LUXURY REAL ESTATE IN LOS CABOS IS COMING BACK
“Developers of some of the world’s most luxurious resorts are moving in, while resort concepts that have been stalled for years are back to building.”
(First Published by Wall Street Journal, Katy McLaughlin August 13, 2015)
Los Cabos, also known simply as Cabo, lies at the southern tip of Mexico’s Baja California peninsula. It consists of two towns—Cabo San Lucas to the west and San José del Cabo to the east—and a 20-mile corridor between them, where most of the beaches, resorts and high-end residential developments are located. Until the 1980s, the area was mainly undeveloped desert and fishing villages. Then, drawn by sport fishing, golf and nearly year-round sunshine, U.S. and Canadian visitors helped build the area’s current tourist-oriented economy.
Prices at the top end are now $1,300 to $1,400 a square foot—30% to 40% higher than during the crash years of 2009 and 2010, said Chris Snell, a veteran real-estate agent in the area. These figures include prime land costs and top-end construction of “air-conditioned space” (excluding terraces and patios). During the peak years from 2004 to 2007, top-end prices were a bit higher, at about $1,400 to $1,500 a square foot, Mr. Snell said.
Chileno Bay Club, a 1,200-acre area with 2 miles of beachfront on Chileno Bay, where development has started and stopped for years, has already sold $50 million worth of property since launching a year ago, said Mr. Snell, a former brokerage owner who is now director of development for Chileno Bay Club.
Like Maravilla, Chileno Bay Club is eschewing a traditional Mexican look for modern lines and finishes. It will also have a kids’ club with a burger restaurant and videogame room, two movie theaters, an 18-hole, Tom Fazio-designed, members-only golf course and a network of bike paths.
The modern design was a draw for Joel and Terry Ray from Dallas. The couple bought a four-bedroom house for $2.3 million in Villas del Mar two years ago, and spent an additional $300,000 to $500,000 to modernize the interior, Mr. Ray said. They now plan to list that property for about $3 million, after they build a five-bedroom house in Chileno Bay Club. They start construction this fall.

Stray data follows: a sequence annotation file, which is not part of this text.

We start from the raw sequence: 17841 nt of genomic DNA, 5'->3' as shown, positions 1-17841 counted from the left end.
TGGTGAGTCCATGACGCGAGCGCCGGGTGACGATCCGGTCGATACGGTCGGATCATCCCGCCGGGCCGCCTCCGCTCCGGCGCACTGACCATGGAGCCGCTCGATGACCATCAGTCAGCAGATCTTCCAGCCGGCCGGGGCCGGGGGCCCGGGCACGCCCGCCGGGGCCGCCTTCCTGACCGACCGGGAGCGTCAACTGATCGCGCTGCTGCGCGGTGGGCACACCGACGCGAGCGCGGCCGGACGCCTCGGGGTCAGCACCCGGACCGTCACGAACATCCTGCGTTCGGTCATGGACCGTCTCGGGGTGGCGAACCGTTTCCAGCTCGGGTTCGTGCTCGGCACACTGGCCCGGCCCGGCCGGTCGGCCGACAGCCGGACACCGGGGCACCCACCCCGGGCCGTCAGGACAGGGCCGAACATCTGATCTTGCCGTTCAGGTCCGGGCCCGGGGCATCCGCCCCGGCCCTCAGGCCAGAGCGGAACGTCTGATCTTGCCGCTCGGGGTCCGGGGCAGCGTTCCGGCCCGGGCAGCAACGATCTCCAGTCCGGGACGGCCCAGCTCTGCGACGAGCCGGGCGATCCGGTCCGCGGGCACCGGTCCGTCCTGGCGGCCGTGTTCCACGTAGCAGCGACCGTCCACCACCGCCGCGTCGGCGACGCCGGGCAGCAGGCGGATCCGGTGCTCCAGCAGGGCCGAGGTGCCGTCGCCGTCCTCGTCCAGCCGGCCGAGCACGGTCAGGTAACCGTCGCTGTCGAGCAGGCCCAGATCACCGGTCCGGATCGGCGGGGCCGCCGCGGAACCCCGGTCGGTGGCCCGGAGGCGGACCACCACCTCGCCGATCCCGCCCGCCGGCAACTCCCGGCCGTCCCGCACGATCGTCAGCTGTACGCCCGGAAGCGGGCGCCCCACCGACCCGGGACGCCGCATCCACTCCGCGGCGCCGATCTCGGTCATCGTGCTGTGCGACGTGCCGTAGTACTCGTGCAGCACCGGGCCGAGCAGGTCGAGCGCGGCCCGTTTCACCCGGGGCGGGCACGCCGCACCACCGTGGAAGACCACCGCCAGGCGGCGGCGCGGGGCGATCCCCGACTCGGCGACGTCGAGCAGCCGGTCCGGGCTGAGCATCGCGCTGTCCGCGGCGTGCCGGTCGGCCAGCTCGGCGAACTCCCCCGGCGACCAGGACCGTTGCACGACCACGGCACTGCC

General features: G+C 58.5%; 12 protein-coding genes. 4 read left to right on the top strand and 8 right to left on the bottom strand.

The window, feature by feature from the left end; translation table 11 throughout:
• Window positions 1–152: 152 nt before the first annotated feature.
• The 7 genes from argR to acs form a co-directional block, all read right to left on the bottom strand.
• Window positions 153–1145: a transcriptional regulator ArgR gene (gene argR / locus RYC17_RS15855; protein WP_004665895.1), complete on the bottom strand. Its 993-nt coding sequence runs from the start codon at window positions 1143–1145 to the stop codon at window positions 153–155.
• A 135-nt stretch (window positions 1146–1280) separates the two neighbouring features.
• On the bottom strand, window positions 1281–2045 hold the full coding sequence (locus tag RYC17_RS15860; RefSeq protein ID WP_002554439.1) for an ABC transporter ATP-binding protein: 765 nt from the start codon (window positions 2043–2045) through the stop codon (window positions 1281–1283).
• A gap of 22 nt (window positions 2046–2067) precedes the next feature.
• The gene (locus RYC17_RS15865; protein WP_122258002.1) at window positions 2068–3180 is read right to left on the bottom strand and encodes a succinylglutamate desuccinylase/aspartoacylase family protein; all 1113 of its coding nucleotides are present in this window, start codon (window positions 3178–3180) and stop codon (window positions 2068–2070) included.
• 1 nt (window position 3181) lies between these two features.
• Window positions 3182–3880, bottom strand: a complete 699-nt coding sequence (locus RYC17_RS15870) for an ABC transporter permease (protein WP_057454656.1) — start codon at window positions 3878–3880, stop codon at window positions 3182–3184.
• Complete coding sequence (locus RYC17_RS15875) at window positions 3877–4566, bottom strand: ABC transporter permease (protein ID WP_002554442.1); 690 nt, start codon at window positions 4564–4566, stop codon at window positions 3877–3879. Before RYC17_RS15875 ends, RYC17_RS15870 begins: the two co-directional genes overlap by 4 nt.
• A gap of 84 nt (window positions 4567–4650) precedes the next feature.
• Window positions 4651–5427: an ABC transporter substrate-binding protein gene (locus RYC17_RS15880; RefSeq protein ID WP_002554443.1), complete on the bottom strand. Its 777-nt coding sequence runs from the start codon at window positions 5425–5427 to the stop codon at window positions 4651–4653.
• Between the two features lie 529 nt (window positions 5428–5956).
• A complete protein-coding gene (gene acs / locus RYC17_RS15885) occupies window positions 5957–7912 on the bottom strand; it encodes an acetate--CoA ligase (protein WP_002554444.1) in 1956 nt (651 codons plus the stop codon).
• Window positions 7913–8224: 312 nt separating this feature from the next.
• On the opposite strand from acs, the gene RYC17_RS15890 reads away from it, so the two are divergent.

“One of the things that attracted me was that we could custom-build our own home and we’re right on the water,” said Mr. Ray, 63, who owns a company that provides medical benefits. Mr. Ray said the fact that Chileno Bay Club houses have solar panels is also a big draw, because he can sell energy back to the grid when they are not in the home, reducing energy costs.
Chileno Bay Club’s beachfront lots have sold for $7 million to almost $9 million, while elevated lots are $7 million to $15 million, said David Michonski, executive vice president at Snell Real Estate, now an affiliate of Engel & Völkers, a Germany-based international brokerage. Construction—whether buyers use their own architect or ask the developer to build the house—is additional, and costs roughly $500 a square foot, Mr. Michonski said. Chileno Point Villas, the type of oceanfront home the developer is building for the Rays, cost $6 million to $10 million for both the land and construction. Mr. Ray declined to say what he paid.
Developers and real-estate agents say that the typical buyers 10 to 20 years ago were retirement-age couples looking to get away from it all. Today, by contrast, there are more young families and more retirees who are catering to the needs of their children and grandchildren. “In the olden days it was two guys with a fishing cabin raising hell,” said Mr. Snell. Today, “the profile of our buyer has become more family oriented.”
“We’re building more meeting places, a club house, places where people sit together, places to watch a movie together at night,” said developer Mark Cooley of SV Capital, based in Englewood, Colo.